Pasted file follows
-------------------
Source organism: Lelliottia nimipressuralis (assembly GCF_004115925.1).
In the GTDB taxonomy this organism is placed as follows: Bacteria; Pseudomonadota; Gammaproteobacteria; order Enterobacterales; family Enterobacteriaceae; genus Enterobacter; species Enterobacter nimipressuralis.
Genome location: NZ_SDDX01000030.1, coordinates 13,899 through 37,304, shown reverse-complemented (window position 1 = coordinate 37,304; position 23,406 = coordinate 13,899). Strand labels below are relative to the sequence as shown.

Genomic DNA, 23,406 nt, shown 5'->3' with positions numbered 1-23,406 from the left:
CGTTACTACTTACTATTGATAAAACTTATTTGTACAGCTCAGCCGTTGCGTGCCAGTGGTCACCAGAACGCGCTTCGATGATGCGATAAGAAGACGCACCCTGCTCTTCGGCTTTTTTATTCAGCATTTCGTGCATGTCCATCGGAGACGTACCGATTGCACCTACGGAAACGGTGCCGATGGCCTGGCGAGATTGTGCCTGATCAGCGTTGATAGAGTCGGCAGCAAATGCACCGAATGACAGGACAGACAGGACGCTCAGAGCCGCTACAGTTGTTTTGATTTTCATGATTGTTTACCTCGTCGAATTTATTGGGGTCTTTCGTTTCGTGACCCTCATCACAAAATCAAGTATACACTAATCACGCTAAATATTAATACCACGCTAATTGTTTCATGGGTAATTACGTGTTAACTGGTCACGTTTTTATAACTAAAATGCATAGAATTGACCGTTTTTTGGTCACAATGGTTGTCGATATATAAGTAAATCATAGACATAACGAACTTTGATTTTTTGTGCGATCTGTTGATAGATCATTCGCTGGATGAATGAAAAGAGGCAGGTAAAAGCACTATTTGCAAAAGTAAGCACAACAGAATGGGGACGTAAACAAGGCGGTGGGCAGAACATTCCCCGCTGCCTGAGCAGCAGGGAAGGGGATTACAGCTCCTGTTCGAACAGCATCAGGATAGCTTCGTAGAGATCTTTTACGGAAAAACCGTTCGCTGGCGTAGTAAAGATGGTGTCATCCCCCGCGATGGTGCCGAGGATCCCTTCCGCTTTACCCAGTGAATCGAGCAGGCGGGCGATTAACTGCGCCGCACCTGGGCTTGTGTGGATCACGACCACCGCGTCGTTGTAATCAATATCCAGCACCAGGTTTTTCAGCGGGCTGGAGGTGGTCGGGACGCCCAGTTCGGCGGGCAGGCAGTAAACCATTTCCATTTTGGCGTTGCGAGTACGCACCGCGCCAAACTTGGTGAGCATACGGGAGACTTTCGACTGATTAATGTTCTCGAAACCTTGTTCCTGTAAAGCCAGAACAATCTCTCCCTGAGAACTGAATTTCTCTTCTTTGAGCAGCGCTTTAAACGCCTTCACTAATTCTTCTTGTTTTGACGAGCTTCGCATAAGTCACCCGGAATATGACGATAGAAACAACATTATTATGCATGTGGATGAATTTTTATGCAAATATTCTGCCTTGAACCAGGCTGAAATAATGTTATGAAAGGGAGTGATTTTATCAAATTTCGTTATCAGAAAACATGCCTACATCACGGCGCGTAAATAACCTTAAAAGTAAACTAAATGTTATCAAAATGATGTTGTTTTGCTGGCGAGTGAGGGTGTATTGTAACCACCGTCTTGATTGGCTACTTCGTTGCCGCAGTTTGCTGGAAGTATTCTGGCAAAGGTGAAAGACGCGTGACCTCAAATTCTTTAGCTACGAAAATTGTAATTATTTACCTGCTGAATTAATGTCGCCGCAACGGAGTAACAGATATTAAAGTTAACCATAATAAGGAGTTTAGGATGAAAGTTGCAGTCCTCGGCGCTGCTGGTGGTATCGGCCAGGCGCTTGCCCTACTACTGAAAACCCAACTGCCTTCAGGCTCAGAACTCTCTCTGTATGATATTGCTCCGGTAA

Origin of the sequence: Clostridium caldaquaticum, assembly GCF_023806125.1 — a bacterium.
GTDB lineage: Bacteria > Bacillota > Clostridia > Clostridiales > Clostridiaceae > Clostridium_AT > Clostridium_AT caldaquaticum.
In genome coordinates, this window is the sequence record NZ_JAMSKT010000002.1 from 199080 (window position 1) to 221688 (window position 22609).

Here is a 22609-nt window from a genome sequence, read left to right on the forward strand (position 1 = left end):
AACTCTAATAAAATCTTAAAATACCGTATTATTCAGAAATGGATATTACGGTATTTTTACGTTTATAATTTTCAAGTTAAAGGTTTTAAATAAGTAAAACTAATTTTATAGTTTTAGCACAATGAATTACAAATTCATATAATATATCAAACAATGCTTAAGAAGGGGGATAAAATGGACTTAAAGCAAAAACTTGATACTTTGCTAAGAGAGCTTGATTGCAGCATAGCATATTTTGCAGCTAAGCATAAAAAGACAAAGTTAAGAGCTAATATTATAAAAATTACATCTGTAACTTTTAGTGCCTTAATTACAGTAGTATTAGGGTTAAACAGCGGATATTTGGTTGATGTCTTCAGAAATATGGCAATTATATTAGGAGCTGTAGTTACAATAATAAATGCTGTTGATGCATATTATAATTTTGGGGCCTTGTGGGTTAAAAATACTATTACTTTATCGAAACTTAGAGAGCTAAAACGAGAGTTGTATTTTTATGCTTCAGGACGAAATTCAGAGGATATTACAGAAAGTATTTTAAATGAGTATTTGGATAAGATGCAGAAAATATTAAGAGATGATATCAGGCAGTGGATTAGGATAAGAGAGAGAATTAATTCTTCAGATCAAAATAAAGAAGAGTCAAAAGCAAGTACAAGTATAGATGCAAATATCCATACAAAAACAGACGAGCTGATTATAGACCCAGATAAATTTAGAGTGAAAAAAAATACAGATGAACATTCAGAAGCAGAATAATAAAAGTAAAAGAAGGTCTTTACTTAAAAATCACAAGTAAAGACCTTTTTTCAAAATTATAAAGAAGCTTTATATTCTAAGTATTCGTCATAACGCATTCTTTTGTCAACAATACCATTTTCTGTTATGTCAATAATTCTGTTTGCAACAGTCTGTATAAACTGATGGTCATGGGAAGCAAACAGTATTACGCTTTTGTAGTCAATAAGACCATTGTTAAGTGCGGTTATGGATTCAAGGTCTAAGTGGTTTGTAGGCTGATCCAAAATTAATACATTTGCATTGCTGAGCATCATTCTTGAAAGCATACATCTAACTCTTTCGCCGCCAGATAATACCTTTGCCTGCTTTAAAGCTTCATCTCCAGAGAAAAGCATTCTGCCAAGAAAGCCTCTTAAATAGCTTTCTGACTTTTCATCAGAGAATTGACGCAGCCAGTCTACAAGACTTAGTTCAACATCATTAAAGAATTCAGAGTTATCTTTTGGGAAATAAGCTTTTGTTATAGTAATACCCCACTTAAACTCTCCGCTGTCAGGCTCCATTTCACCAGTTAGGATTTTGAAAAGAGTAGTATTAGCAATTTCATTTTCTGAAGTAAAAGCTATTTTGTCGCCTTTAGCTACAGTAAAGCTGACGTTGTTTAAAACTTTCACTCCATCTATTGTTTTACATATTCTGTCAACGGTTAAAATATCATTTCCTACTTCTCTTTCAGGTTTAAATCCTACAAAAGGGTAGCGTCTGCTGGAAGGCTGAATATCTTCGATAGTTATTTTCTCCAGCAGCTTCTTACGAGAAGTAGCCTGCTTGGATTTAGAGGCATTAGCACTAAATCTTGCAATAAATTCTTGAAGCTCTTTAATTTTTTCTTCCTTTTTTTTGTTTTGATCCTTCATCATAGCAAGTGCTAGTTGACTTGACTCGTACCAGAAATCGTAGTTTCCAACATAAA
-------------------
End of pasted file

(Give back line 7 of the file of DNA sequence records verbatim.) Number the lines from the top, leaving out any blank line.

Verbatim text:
GTDB lineage: Bacteria > Bacillota > Clostridia > Clostridiales > Clostridiaceae > Clostridium_AT > Clostridium_AT caldaquaticum.